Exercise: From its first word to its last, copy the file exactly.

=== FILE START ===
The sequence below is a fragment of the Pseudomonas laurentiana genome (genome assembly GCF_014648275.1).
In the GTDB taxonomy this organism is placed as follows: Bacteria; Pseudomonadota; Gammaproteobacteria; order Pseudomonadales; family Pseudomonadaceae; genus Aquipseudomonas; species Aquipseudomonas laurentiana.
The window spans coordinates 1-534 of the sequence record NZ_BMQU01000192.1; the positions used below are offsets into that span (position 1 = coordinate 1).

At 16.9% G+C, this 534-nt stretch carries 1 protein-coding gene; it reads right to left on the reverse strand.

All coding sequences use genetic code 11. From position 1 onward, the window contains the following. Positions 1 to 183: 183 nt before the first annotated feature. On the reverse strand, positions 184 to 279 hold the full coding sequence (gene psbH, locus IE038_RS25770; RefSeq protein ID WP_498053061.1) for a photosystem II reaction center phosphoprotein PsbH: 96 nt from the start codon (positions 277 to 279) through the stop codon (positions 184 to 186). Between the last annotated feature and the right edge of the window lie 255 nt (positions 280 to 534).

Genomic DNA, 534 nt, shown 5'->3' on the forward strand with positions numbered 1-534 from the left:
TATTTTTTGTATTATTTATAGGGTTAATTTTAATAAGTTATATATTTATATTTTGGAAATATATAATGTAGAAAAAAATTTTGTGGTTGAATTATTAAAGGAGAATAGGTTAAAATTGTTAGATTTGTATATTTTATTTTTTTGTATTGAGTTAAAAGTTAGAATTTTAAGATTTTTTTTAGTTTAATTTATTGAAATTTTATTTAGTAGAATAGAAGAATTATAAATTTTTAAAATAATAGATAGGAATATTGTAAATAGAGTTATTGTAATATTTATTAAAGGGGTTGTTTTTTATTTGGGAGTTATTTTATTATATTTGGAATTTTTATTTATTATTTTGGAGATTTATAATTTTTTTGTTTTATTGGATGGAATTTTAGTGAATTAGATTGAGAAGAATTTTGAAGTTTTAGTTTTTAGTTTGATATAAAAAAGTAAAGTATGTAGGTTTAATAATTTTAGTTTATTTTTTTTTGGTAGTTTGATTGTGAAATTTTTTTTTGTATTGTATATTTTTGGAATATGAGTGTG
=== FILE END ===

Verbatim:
The sequence below is a fragment of the Pseudomonas laurentiana genome (genome assembly GCF_014648275.1).
In the GTDB taxonomy this organism is placed as follows: Bacteria; Pseudomonadota; Gammaproteobacteria; order Pseudomonadales; family Pseudomonadaceae; genus Aquipseudomonas; species Aquipseudomonas laurentiana.
The window spans coordinates 1-534 of the sequence record NZ_BMQU01000192.1; the positions used below are offsets into that span (position 1 = coordinate 1).

At 16.9% G+C, this 534-nt stretch carries 1 protein-coding gene; it reads right to left on the reverse strand.

All coding sequences use genetic code 11. From position 1 onward, the window contains the following. Positions 1 to 183: 183 nt before the first annotated feature. On the reverse strand, positions 184 to 279 hold the full coding sequence (gene psbH, locus IE038_RS25770; RefSeq protein ID WP_498053061.1) for a photosystem II reaction center phosphoprotein PsbH: 96 nt from the start codon (positions 277 to 279) through the stop codon (positions 184 to 186). Between the last annotated feature and the right edge of the window lie 255 nt (positions 280 to 534).

Genomic DNA, 534 nt, shown 5'->3' on the forward strand with positions numbered 1-534 from the left:
TATTTTTTGTATTATTTATAGGGTTAATTTTAATAAGTTATATATTTATATTTTGGAAATATATAATGTAGAAAAAAATTTTGTGGTTGAATTATTAAAGGAGAATAGGTTAAAATTGTTAGATTTGTATATTTTATTTTTTTGTATTGAGTTAAAAGTTAGAATTTTAAGATTTTTTTTAGTTTAATTTATTGAAATTTTATTTAGTAGAATAGAAGAATTATAAATTTTTAAAATAATAGATAGGAATATTGTAAATAGAGTTATTGTAATATTTATTAAAGGGGTTGTTTTTTATTTGGGAGTTATTTTATTATATTTGGAATTTTTATTTATTATTTTGGAGATTTATAATTTTTTTGTTTTATTGGATGGAATTTTAGTGAATTAGATTGAGAAGAATTTTGAAGTTTTAGTTTTTAGTTTGATATAAAAAAGTAAAGTATGTAGGTTTAATAATTTTAGTTTATTTTTTTTTGGTAGTTTGATTGTGAAATTTTTTTTTGTATTGTATATTTTTGGAATATGAGTGTG